Arranged marriage is a type of marital union where the bride and groom are selected by individuals other than the couple themselves, particularly family members, such as the parents.
Atheïstisch manifest: drie wijsgerige opstellen over godsdienst en moraal ("Atheist Manifesto: Three Philosophical Essays on Religion and Morality") is an essay bundle by the Dutch philosopher Herman Philipse.
Atheism is, in the broadest sense, the absence of belief in the existence of deities.
Atheist Alliance International (AAI) is a global federation of atheist organizations and individuals, committed to educating the public about atheism, secularism and related issues.
The Australian Broadcasting Corporation (ABC) founded in 1929 is Australia's national broadcaster, funded by the Australian Federal Government but specifically independent of Government and politics in the Commonwealth.
Axel Cäsar Springer (2 May 1912 – 22 September 1985) was a German journalist and the founder and owner of the Axel Springer SE publishing company.
The Robert and Renée Belfer Center for Science and International Affairs (also known as the Belfer Center) is a permanent research center located within the John F. Kennedy School of Government at Harvard University.
A bellwether is one that leads or indicates trends; a trendsetter.
Benjamin "Bibi" Netanyahu (born 21 October 1949) is an Israeli politician serving as the 9th and current Prime Minister of Israel since 2009, previously holding the position from 1996 to 1999.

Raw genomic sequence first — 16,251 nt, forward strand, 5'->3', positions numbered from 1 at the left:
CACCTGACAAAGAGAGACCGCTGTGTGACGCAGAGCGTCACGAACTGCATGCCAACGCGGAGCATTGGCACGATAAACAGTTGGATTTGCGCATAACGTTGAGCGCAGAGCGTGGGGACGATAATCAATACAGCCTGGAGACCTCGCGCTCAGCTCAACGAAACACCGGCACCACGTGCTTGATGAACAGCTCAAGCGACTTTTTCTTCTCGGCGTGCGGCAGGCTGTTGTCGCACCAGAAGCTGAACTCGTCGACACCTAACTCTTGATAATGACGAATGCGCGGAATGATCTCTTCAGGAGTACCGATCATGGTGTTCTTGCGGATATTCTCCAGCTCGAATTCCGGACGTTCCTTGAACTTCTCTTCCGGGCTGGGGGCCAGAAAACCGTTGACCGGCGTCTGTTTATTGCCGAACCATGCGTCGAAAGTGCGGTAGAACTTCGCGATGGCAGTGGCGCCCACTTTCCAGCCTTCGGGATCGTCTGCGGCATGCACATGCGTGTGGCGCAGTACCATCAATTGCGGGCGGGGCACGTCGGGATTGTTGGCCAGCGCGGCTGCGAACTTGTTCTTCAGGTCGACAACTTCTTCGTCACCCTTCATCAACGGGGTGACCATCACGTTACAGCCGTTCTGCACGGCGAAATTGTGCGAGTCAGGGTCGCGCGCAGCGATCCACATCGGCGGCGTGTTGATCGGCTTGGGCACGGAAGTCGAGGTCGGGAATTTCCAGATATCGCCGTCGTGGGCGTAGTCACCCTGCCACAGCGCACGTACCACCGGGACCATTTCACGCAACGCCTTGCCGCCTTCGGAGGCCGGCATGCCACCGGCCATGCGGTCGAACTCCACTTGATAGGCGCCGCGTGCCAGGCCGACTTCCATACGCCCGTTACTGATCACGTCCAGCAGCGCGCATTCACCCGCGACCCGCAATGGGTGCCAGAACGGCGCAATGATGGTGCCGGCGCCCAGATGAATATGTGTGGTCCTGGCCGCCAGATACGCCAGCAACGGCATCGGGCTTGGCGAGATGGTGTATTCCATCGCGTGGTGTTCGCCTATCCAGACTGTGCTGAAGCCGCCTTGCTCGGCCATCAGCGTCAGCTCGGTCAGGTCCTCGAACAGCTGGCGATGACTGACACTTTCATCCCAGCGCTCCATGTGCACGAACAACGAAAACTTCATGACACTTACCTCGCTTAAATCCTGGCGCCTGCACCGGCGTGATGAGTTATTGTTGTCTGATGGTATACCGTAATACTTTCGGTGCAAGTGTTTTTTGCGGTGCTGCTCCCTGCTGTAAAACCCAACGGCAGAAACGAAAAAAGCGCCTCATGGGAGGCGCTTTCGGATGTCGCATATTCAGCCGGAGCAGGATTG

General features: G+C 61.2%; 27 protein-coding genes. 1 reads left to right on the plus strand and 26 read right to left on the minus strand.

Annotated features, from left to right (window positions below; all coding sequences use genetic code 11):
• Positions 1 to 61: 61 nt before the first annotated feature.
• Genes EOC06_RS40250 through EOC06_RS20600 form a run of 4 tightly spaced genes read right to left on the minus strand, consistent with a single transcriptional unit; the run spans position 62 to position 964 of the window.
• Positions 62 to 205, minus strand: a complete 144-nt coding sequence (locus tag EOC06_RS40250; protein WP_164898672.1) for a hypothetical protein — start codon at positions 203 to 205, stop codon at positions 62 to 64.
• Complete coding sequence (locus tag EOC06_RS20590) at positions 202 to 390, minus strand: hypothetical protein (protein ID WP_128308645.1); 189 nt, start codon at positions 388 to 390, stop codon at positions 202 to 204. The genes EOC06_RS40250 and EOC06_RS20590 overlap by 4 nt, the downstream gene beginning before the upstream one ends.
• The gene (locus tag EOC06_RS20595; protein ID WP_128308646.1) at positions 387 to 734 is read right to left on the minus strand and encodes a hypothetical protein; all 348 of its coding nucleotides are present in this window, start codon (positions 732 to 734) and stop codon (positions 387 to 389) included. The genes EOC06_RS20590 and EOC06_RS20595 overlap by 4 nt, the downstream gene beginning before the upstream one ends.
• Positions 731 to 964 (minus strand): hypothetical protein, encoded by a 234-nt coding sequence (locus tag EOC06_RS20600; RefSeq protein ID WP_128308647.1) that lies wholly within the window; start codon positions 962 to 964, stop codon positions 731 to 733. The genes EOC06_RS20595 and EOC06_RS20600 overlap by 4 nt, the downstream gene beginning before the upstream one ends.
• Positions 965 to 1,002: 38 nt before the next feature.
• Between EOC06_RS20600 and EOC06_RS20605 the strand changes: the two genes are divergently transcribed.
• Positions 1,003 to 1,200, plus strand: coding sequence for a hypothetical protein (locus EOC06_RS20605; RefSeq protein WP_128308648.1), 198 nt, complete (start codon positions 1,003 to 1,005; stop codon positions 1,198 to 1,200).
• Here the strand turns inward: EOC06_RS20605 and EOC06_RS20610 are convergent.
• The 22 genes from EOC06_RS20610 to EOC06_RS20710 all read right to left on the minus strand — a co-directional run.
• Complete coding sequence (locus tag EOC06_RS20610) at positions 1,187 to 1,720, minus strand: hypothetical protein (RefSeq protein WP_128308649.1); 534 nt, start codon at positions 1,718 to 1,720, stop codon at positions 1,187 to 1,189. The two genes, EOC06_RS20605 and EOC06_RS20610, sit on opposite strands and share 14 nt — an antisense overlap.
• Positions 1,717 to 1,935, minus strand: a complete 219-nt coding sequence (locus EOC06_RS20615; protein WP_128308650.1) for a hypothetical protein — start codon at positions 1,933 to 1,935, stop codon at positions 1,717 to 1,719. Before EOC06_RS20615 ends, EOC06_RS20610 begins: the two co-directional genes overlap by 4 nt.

Berlingske, previously known as Berlingske Tidende (Berling's Times), is a Danish national daily newspaper based in Copenhagen.
Bernard Lewis, FBA (31 May 1916 – 19 May 2018) was a British American historian specializing in oriental studies.
Bibi de Vries (born March 15, 1963 in Egmond aan Zee, North Holland) was a member of the Dutch liberal VVD (Volkspartij voor Vrijheid en Democratie) parliamentary party in the House of Representatives.
The Federal City of Bonn is a city on the banks of the Rhine in the German state of North Rhine-Westphalia, with a population of over 300,000.
Brandeis University is an American private research university in Waltham, Massachusetts, 9 miles (14 km) west of Boston.
British Indians (also Indian British or Indian Britons) are citizens of the United Kingdom (UK) whose ancestral roots lie in India.
A burqa (برقع), also known as chadri or paranja in Central Asia, is an enveloping outer garment worn by women in some Islamic traditions to cover themselves in public, which covers the body and the face.
Canada is a country located in the northern part of North America.
Capital punishment, also known as the death penalty, is a government-sanctioned practice whereby a person is put to death by the state as a punishment for a crime.
Child marriage is a formal marriage or informal union entered into by an individual before reaching a certain age, specified by several global organizations such as UNICEF as minors under the age of 18.
Revivalism is increased spiritual interest or renewal in the life of a church congregation or society, with a local, national or global effect.
Christian Tybring-Gjedde (born 8 August 1963) is a Norwegian politician for the Progress Party, and former senior civil servant.
Christopher C. DeMuth (born August 5, 1946) is an American lawyer and a distinguished fellow at the Hudson Institute.
Christopher Eric Hitchens (13 April 1949 – 15 December 2011) was an Anglo-American author, columnist, essayist, orator, religious and literary critic, social critic, and journalist.
Male circumcision is the removal of the foreskin from the human penis.
Francisca Wilhelmina "Cisca" Dresselhuys (born in Leeuwarden on 21 April 1943) was the first head editor of the Dutch feminist monthly magazine Opzij from 1 November 1981 until 1 April 2008.
The mission civilisatrice (in English "civilizing mission") was a rationale for intervention or colonization, purporting to contribute to the spread of civilization, and used mostly in relation to the Westernization of indigenous peoples in the 15th - 20 th centuries.